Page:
On the way to meet with an artist in the South, newlywed art dealer Madeleine is convinced by her husband George that they should stop to meet his family in North Carolina. Madeleine’s affluent life clashes with the family, but she befriends her wide-eyed and pregnant sister-in-law Ashley.
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Director Phil Morrison and screenwriter Angus MacLachlan crafted something so delicate that it was bound to be pushed aside by movies that bellow and bluster. Also a key reason for many viewers’ indifference: Junebug, which takes the deceptive form of a meet-the-parents narrative, is decidedly feminine—which is not, and should never be, a synonym for soft.
quiet, colorful and meaningful. Somewhat made me uncomfortable because of the truth its trying to tell. Some people just couldn't tell the things what they want to say, and some people are just incapable of loving. Yet others do exactly the opposite and hold the true meaning of family.
Art, community, class, gender and faith explored with a deft touch. The arc of the narrative is a delight, as characters come to terms with each other's true nature through new (or old) contexts. Strange and beautiful.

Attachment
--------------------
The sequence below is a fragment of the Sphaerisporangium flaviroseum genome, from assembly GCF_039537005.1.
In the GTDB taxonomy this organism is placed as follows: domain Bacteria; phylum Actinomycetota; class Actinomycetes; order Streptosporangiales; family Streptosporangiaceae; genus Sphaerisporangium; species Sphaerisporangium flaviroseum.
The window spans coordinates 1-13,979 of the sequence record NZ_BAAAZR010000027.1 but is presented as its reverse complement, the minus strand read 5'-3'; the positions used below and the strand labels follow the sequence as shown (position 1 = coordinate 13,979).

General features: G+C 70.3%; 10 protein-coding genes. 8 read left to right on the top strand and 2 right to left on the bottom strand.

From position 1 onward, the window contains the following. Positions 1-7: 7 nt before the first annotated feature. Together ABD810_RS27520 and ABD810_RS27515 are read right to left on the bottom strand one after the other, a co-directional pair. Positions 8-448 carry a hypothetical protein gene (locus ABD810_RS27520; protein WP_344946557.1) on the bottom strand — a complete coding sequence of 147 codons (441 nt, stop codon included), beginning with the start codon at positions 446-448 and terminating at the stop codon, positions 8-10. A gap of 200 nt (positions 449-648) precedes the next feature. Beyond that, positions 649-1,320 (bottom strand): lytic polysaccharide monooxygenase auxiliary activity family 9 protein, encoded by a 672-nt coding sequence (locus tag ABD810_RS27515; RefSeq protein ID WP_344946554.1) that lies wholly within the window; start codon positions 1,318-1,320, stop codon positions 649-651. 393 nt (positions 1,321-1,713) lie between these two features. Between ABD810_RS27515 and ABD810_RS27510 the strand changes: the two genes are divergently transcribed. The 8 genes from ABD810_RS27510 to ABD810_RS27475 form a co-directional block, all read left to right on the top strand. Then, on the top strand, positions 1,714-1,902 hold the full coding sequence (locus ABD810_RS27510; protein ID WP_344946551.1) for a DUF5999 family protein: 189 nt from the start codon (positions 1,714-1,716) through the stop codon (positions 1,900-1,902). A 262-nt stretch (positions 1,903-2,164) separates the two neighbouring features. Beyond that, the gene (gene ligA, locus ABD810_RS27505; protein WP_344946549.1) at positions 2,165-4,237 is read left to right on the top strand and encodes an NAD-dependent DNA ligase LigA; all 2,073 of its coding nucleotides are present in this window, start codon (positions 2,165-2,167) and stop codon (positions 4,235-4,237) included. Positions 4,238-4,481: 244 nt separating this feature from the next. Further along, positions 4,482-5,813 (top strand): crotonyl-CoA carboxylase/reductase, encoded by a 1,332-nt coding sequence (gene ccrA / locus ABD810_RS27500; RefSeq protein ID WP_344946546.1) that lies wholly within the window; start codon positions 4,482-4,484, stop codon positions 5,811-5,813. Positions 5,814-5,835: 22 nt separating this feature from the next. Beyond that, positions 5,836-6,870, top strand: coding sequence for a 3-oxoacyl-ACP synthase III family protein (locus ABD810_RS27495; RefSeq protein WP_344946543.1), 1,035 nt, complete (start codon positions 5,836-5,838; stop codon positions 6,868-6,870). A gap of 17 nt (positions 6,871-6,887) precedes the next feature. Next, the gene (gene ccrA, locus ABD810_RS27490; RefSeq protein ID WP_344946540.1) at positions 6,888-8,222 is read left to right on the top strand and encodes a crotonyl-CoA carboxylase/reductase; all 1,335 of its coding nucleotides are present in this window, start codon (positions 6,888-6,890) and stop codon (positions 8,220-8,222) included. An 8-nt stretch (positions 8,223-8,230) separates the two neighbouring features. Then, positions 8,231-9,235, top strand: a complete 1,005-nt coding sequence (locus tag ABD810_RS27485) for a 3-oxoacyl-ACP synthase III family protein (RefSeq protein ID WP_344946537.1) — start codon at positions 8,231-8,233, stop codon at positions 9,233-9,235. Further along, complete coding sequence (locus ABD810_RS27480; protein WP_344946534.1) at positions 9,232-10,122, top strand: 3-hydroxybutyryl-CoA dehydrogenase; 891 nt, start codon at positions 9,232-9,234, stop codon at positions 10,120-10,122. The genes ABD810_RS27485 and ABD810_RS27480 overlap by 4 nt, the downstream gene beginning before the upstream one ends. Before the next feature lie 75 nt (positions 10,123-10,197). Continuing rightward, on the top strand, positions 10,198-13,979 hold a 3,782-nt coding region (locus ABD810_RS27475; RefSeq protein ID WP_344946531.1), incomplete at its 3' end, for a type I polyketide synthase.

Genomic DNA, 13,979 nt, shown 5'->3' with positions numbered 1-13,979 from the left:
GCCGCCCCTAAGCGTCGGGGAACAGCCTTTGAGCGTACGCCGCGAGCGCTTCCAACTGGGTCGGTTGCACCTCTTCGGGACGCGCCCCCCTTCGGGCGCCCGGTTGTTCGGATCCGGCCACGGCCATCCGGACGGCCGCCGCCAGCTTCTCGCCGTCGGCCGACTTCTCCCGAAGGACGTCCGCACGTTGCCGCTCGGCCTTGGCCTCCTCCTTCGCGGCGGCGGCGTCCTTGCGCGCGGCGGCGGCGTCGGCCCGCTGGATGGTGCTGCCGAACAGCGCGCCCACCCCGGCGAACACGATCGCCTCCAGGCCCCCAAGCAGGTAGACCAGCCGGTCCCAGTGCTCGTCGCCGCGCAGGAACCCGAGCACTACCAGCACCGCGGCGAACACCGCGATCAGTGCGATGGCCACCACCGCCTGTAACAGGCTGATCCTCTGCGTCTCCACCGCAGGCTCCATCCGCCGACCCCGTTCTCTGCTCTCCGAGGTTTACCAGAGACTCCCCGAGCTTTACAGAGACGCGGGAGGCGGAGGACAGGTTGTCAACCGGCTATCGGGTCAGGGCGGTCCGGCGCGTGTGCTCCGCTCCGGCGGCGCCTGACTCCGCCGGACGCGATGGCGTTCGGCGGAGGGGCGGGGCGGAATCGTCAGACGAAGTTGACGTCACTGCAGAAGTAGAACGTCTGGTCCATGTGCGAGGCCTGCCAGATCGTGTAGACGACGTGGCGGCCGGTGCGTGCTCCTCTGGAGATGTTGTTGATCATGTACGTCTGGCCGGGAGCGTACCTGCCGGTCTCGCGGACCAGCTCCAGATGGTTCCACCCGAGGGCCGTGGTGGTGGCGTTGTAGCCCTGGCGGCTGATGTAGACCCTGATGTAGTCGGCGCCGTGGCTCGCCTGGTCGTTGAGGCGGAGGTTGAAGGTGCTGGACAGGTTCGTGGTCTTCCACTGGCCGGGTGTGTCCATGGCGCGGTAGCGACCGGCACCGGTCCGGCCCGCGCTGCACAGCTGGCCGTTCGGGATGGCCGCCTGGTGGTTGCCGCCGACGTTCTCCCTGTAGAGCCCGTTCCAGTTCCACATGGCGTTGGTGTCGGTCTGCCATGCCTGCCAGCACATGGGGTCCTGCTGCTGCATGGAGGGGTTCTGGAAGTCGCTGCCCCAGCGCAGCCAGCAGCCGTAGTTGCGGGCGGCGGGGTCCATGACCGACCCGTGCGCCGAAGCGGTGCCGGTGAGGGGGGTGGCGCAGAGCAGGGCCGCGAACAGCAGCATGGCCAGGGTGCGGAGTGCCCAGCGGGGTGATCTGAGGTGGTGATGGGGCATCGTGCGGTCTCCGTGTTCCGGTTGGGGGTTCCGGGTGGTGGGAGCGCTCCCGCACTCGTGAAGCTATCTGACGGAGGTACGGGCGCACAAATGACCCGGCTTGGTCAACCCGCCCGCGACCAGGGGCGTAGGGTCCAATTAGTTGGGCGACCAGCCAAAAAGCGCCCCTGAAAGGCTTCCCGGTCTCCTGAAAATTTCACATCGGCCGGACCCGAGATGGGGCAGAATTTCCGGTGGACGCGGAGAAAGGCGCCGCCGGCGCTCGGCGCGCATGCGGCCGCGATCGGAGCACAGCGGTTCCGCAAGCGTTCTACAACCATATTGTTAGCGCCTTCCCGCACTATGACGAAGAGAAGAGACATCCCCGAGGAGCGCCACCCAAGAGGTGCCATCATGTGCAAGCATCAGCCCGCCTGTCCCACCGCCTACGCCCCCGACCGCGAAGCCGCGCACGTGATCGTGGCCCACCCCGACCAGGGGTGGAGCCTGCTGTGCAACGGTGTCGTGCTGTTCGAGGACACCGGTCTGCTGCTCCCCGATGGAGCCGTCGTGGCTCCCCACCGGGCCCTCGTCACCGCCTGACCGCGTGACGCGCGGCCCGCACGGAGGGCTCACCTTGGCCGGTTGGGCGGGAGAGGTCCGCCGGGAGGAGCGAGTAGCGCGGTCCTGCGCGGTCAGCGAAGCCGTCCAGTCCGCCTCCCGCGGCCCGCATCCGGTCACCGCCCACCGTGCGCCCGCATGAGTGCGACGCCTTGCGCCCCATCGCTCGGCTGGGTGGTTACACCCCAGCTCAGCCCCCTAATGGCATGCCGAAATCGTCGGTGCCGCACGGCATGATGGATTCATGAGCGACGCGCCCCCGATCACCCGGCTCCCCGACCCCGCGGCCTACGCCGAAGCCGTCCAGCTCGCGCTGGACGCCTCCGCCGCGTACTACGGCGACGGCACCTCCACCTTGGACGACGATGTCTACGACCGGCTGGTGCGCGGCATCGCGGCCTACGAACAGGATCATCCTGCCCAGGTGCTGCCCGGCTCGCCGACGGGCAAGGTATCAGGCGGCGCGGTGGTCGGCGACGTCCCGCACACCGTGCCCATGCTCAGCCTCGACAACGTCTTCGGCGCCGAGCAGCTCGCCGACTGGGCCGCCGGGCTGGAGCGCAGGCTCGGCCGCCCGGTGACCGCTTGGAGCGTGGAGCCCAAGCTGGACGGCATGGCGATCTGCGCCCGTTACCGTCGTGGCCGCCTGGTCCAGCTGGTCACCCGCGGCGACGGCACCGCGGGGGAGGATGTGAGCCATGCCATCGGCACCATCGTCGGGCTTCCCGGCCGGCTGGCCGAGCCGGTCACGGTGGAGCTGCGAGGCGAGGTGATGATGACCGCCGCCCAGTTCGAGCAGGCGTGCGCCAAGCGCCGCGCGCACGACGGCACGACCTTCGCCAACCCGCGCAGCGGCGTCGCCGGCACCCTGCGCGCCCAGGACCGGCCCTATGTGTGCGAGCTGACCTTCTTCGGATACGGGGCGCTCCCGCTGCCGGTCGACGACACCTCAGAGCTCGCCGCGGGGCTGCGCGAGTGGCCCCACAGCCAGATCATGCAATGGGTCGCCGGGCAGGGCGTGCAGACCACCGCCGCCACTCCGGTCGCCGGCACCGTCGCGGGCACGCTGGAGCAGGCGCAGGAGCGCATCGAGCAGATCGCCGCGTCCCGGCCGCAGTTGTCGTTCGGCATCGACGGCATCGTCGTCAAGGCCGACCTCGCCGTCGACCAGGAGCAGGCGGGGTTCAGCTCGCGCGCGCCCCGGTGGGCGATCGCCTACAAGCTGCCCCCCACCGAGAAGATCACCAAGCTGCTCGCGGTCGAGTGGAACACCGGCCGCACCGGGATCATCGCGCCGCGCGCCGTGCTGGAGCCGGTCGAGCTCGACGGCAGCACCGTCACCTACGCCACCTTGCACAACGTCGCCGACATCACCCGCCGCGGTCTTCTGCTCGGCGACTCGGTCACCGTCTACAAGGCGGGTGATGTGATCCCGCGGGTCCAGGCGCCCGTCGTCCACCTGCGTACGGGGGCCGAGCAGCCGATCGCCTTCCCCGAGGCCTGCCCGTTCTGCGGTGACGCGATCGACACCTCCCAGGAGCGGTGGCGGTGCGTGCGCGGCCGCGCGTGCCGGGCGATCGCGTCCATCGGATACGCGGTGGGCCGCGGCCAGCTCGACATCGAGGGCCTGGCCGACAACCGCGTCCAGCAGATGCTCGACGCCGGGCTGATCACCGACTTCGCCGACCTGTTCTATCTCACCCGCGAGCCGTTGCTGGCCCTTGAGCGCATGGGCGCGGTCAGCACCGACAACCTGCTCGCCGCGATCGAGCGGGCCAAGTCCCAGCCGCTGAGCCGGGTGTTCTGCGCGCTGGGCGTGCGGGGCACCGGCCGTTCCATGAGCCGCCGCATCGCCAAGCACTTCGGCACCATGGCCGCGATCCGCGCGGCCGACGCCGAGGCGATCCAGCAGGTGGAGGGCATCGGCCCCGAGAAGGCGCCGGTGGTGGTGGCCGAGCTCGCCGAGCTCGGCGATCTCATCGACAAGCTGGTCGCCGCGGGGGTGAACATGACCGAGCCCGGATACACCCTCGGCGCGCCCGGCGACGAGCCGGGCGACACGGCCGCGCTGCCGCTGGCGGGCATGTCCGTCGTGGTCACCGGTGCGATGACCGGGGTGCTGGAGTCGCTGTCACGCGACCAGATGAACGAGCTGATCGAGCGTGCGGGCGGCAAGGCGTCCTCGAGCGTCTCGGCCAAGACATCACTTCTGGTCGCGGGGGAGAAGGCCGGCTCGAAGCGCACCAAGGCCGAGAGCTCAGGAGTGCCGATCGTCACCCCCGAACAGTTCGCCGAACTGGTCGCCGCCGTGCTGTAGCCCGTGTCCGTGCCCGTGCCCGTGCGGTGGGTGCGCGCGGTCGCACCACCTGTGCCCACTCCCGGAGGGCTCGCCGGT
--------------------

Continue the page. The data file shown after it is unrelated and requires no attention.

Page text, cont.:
Junebug was a typical Sundance entry with an indie soundtrack, a small budget and a NY-meets-the-South plot. It would be long forgotten now were it not for Amy Adams's breakout performance as the gabby, warm-hearted Ashley (it also has the late Scott Wilson's best role). The characters are all well drawn-out and there are none of the crude stereotypes seen in lesser works about the US South (eg Three Billboards).
One of the loveliest most underrated films on a family led by all these rules and emotional restrictions, hiding from themselves and causing an unbearable inertia for all the rest. It imitates life in its natural sad high-tension atmosphere, but most especially when it sees itself on the brink of collapse due to contrasting backgrounds. Moreover, its cast is committed and somewhat brilliant, especially Miss Adams.
There's nothing more annoying than watching a movie, getting distracted, and in the process not feeling the whole thing. This makes me want to apologize writing this. Regardless, there's a lot of good acting involved. I gotta give it to Ben McKenzie for portraying an absolute douchebag, he was that believable. Great performances by Amy Adams and Embeth Davidtz. Though sadly, I couldn't enjoy this.